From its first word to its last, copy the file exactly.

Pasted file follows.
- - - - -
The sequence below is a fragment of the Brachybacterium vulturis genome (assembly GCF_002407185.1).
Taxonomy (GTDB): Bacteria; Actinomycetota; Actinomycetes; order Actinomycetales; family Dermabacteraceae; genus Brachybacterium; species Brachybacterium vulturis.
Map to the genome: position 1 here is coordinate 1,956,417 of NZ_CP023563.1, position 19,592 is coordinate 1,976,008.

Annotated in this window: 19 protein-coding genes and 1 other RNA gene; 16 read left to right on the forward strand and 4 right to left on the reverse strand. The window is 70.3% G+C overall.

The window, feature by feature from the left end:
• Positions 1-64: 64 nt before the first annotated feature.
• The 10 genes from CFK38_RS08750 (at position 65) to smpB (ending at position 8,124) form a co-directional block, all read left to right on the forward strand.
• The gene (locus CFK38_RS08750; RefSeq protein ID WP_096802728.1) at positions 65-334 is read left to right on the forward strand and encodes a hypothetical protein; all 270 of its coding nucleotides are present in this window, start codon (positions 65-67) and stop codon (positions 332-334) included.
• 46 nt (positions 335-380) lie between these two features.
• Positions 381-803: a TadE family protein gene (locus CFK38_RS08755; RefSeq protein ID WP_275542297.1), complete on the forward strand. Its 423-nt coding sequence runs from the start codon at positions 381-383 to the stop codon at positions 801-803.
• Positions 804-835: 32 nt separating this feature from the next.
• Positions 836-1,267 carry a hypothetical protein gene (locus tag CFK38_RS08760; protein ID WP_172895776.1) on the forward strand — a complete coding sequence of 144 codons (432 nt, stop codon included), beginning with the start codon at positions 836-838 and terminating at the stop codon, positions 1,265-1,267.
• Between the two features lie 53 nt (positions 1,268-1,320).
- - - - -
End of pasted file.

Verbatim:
The sequence below is a fragment of the Brachybacterium vulturis genome (assembly GCF_002407185.1).
Taxonomy (GTDB): Bacteria; Actinomycetota; Actinomycetes; order Actinomycetales; family Dermabacteraceae; genus Brachybacterium; species Brachybacterium vulturis.
Map to the genome: position 1 here is coordinate 1,956,417 of NZ_CP023563.1, position 19,592 is coordinate 1,976,008.

Annotated in this window: 19 protein-coding genes and 1 other RNA gene; 16 read left to right on the forward strand and 4 right to left on the reverse strand. The window is 70.3% G+C overall.

The window, feature by feature from the left end:
• Positions 1-64: 64 nt before the first annotated feature.
• The 10 genes from CFK38_RS08750 (at position 65) to smpB (ending at position 8,124) form a co-directional block, all read left to right on the forward strand.
• The gene (locus CFK38_RS08750; RefSeq protein ID WP_096802728.1) at positions 65-334 is read left to right on the forward strand and encodes a hypothetical protein; all 270 of its coding nucleotides are present in this window, start codon (positions 65-67) and stop codon (positions 332-334) included.
• 46 nt (positions 335-380) lie between these two features.
• Positions 381-803: a TadE family protein gene (locus CFK38_RS08755; RefSeq protein ID WP_275542297.1), complete on the forward strand. Its 423-nt coding sequence runs from the start codon at positions 381-383 to the stop codon at positions 801-803.
• Positions 804-835: 32 nt separating this feature from the next.
• Positions 836-1,267 carry a hypothetical protein gene (locus tag CFK38_RS08760; protein ID WP_172895776.1) on the forward strand — a complete coding sequence of 144 codons (432 nt, stop codon included), beginning with the start codon at positions 836-838 and terminating at the stop codon, positions 1,265-1,267.
• Between the two features lie 53 nt (positions 1,268-1,320).